I was at a family gathering on December 7. It was the annual celebration of Velitas (little candles). It is the celebration honoring the day of conception — the day Mary conceived the Son of God. Maybe it’s a religious celebration to some, but to most, it’s a time to light hundreds of little candles and to have a party, large or small. This one was large. There were 70 people ranging in age from 4 months to 80 years. Around 2:00 that afternoon, the preparations began to create a huge Paella. Big enough to feed 70 people. A huge Paella pan, an open fire, and the preparation dance — a dance of love — began with various types of rice. At the appropriate times the initial preparations of chicken and beef and then of shrimp and clams and muscles would become a part of the dance. Vegetables would be prepared and set aside for later. Lobster and octopus and squid would join the dance. The precision was impeccable. The artisans were part of the dance, as important as the ingredients. Finally the Paella would be covered and the final steps to this dance happened beyond conscious view. Mystery. Magic.
People began arriving just after dark. It was nearly 10:00 when the Paella was served. The waiting was also part of the dance and a part of the magic. During that interim, conversations flourished and the volume continually rose, crescendoed, and fell back only to rise again. After my range of conversation was complete, I closed my eyes and just listened to the cacophony that became symphony. Timeless. Vibrant. Beautiful.
After the Paella the party and the conversations gained volume and intensity, and I slipped away to revel in the joy and love of family. The beauty of their love and enthusiasm touched my soul, and my soul called me to be still. Watch. Listen. I stepped away. The toddlers were herded by their young mothers and cradled by their grandmothers. The oldest among the group sat together in rockers watching and creating their own music. Worlds flowed together and found a harmony and everyone danced into the evening. The dance of love.
I looked at this Ancient One and goose bumps rippled across my entire body. The small hairs stood. This photograph doesn’t capture its elegance and grace. It doesn’t capture the massive expand of its branches. There is a bounty here that defies description. There really aren’t words. For me it was a transcendent moment. That’s all I can say and that’s all that I care to say about it.
A Decade is Ending . . .
A decade is ending. That’s not too exciting; it happens every ten years. But as this decade ends I am caught up in I don’t know what. Nostalgia, curiosity, wonderment, mystery, I don’t know, but whatever it is, it’s a nagging feeling that demands my attention.
Lazaris has often called the first two decades of the new millennium, “the two most exciting decades in the history of humankind on Earth.” The 1990s was the most monumental but these two are the most exciting.
I have found that Lazaris says some of the most significant things in what seems the simplest ways. For example, I often think back to one among the many culminating weekends called Earth Changes. It was from a dozen years ago. Lazaris talked of how we were standing on a pinnacle; he spoke again of our pinnacle in the last few months of this year. During that weekend Lazaris spoke about a future of so many things that seemed farfetched and unbelievable, and yet we are experiencing and living them now: increased threats of terrorism, “terrorism blackmail,” national and global economic fragility — an economic “house of cards,” genuine threats of climate change, and a war of civility in the United States. It’s chilling.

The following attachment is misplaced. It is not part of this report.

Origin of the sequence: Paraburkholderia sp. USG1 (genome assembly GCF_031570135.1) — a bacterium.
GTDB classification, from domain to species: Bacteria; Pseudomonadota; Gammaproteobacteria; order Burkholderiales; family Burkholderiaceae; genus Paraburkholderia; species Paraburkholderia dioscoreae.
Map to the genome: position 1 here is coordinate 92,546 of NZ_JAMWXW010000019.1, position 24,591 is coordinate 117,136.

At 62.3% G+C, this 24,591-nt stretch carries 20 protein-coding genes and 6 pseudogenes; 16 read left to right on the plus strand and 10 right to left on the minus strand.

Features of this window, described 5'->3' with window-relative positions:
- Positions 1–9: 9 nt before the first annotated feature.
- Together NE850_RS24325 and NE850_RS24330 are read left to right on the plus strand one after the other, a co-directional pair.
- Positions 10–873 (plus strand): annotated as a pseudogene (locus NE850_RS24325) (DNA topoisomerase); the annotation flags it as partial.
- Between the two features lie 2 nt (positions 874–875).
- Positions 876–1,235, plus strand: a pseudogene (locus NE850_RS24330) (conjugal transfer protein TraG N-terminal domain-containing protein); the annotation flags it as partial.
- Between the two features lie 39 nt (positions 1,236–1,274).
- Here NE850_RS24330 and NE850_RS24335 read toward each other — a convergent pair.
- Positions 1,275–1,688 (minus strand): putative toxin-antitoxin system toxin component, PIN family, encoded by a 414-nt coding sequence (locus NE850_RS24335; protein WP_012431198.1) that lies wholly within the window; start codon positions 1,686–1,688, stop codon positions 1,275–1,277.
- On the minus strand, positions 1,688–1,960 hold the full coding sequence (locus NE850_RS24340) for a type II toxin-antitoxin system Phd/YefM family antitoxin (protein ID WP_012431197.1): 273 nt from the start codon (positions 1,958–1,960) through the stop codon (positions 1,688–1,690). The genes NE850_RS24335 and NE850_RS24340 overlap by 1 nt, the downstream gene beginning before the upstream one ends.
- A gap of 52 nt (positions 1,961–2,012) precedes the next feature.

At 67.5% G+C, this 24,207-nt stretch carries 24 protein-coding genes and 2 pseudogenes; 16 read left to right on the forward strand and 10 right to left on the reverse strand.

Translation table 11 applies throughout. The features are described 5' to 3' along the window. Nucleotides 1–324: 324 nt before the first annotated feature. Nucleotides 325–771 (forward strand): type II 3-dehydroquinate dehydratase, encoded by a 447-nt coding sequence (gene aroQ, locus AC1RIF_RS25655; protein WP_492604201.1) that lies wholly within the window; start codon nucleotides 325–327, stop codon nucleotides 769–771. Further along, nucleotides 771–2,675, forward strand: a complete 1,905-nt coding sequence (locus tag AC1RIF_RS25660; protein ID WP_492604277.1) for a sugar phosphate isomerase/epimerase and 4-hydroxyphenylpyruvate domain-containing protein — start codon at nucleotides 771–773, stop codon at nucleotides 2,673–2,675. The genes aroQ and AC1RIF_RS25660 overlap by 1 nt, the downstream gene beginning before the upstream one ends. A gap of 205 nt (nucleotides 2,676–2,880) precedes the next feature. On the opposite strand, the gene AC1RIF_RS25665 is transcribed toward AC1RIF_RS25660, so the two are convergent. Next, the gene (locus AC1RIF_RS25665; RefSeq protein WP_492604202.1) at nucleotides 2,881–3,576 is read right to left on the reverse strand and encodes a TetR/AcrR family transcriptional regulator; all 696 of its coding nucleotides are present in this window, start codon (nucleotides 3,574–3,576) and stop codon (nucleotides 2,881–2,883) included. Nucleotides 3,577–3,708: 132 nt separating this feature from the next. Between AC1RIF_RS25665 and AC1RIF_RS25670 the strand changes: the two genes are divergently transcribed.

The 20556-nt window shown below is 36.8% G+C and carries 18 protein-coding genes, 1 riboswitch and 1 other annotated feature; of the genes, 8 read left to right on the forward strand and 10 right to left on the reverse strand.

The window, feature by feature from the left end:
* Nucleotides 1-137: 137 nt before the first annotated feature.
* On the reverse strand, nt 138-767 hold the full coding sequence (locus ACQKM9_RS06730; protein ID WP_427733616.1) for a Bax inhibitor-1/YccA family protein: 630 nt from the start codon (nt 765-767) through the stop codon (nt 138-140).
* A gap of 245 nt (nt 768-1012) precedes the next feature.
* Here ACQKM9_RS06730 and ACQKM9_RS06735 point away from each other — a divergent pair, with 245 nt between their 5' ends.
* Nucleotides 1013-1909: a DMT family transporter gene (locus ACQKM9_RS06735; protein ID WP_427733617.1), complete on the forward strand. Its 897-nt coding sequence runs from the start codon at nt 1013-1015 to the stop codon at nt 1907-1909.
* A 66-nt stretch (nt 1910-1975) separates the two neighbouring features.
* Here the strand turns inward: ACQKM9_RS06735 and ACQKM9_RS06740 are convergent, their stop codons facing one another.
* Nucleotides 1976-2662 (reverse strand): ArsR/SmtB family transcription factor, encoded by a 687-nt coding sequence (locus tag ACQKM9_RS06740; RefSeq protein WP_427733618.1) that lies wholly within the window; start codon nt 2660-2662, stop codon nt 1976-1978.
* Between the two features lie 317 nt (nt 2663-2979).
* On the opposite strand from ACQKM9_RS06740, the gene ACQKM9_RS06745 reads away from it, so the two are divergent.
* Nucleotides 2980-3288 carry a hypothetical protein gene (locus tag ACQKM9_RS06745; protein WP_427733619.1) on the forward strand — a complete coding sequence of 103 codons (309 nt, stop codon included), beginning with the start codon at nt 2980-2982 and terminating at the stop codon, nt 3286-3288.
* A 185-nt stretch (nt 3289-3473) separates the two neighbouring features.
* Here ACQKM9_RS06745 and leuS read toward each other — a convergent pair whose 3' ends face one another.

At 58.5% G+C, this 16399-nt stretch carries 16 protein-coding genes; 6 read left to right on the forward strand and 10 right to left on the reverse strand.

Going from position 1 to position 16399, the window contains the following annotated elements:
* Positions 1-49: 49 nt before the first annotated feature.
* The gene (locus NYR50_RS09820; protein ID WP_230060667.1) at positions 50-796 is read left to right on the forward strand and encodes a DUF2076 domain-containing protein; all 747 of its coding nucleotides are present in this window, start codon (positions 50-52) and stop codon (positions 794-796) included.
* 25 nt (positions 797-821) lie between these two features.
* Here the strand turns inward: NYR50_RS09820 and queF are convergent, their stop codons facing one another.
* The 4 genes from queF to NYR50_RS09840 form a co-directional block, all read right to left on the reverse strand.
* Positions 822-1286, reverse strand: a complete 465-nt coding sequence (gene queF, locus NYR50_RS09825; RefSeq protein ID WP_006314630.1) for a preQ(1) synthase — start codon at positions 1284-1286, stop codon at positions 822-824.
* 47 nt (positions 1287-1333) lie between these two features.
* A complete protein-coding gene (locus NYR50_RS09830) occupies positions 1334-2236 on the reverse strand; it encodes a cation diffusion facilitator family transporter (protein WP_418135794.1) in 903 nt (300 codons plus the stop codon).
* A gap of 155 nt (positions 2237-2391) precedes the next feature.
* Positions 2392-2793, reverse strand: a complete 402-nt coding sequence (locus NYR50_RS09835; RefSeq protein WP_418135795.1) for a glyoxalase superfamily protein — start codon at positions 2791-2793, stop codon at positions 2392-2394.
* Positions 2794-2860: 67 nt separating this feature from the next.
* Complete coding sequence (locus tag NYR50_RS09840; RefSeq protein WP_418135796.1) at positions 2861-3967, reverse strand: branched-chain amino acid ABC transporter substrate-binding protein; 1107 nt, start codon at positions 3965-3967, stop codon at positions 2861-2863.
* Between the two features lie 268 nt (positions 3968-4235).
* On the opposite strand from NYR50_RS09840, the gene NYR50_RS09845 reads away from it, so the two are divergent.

Against that backdrop, I think of the simple phrase: The most exciting decades in the history ... What does that mean?
I don’t think the coming years will be without excitement; they certainly won’t be dull. I don’t think there will be less chaos or less turbulence. Probably more. In the future there may be decades that will replace these two as the most exciting, but I think something or many things have happened in the last 20 years that are beyond our capacity to evaluate and beyond our capacity to understand. It feels to me that there are small things, things that to us seem insignificant or even silly, that in time, will have profound impact on us and on the worlds we create. Profound impact, impact that ripples to the edges of space-time. I feel it; I feel it in my bones.
I think about smart phones and the internet and economic development in Asia and 3-D printing and the virtual middle class and expanding scientific revelations and growing social media and shifting global power and autocracy and climate change and cultural memes and baby boomers and millennials and somewhere in the mix, somewhere in the chaos, something magical is happening that I don’t understand — that I can’t possibly understand — and that I don’t and can’t understand doesn’t matter. It’s happening. And it’s happening big.
I think that something that is still hiding in all the chaos and turbulence and violent and injustice is why these are the two most exciting decades in the history of humankind on Earth. We just don’t know it yet.
I am willing to have that be that way, and I am going to create it that way. As I leave this year and this decade behind, I look to 2020, but more importantly, I look to the coming new decade. What we are creating is more than a year can hold; it’s more than a decade can hold. But I look to the decade until I can look farther.
And of this third decade of the millennium? I am not waiting for its name or its fate. Rather than waiting, instead, I’m choosing and I’m deciding. For me, this new year is going to be the beginning of a decade of satisfaction. Not of complacency or of settling, but a decade of fulfillment. Undaunted by the chaos, 2020 is the first year of a decade of creating and fulfilling my wishes, desires, and dreams. It’s the initiating year that inspires and sparks clearer visions — 2020 visions — of my newer new world.